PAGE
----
I start to settle down.
First, it feels like this: a long breath, full body and whole, exhaled coincidentally with a gust of wind that catches in the tall tulip poplars. Then, it feels like the sunlight on a fall afternoon: direct, penetrating.
It only lasts for as long as it takes me to notice the feeling of being grounded. But oh, the strength of a shimmer! I can cultivate this feeling, really, I can. How long has it been? Months, perhaps? As a Buddhist, sometimes I curse the body for all the sense perceptions it invites, holds onto, makes stories out of. Other times, I am grateful for its teachings and for the literal feeling of grounding in the world that the body provides. The only happy medium I’ve found is to not expect a happy medium. Hah!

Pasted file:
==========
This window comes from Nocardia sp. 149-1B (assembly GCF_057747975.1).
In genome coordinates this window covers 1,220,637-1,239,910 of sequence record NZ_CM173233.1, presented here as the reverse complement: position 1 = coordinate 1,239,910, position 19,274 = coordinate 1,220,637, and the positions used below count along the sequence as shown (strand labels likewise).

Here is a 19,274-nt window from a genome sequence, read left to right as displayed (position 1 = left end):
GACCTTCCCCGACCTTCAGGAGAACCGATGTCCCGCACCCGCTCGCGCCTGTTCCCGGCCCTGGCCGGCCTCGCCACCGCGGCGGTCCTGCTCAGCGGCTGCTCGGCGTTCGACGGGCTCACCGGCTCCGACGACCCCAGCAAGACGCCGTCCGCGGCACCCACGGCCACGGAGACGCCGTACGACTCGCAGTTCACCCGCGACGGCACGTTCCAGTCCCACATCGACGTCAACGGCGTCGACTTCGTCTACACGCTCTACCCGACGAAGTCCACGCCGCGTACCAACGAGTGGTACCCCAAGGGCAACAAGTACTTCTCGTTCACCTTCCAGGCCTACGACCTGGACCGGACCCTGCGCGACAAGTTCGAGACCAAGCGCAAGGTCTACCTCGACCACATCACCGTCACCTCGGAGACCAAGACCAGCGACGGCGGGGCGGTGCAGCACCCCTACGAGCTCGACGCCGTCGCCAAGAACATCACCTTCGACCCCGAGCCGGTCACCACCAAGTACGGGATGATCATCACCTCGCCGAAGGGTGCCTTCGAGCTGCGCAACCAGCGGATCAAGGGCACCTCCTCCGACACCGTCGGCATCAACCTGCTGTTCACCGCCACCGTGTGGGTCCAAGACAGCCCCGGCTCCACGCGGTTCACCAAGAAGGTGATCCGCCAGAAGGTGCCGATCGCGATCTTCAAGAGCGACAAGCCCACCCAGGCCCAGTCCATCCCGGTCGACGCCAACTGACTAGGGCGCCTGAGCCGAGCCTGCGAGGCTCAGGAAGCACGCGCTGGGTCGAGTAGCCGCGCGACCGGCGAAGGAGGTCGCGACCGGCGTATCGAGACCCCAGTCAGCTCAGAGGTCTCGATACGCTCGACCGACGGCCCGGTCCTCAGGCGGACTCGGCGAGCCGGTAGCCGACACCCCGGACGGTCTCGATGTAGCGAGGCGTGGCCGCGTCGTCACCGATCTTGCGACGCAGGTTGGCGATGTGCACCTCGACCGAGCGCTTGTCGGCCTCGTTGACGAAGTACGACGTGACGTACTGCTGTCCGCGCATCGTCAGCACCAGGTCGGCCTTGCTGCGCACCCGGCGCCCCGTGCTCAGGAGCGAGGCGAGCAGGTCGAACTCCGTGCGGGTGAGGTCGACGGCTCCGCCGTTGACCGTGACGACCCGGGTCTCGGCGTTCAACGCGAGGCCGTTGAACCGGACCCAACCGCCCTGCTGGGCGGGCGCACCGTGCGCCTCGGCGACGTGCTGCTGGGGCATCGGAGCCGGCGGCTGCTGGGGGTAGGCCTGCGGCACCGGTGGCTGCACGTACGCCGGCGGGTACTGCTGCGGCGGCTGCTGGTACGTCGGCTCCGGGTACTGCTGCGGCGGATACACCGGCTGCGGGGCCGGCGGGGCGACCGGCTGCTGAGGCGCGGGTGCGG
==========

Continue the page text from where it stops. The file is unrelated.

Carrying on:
Things will work out, I tell myself. I do not need to be anxious now about my fourth semester. I do not need to be anxious now about what a budding relationship will look like in two months. I do not, and this one is hard for me, need to be anxious just because I didn’t do everything that possibly needed doing on my list of THINGS TO DO today. Yes, I can sweep, dust, rake, weed whack, split wood, move gravel, collect kindling, and fix the locust pole fence later. And even though I didn’t do those things today or even this weekend, I can do them soon. And that will have to be soon enough.
I have to repeat this to myself often enough to believe it. Then I have to keep going on walks and doing yoga to strengthen my ankle (this helps my sense of independence hugely). And most importantly, just remember to take one day at a time.
Here is one of my favorite Buddhist slogans: “When you realize you’re thinking, let the thoughts go.”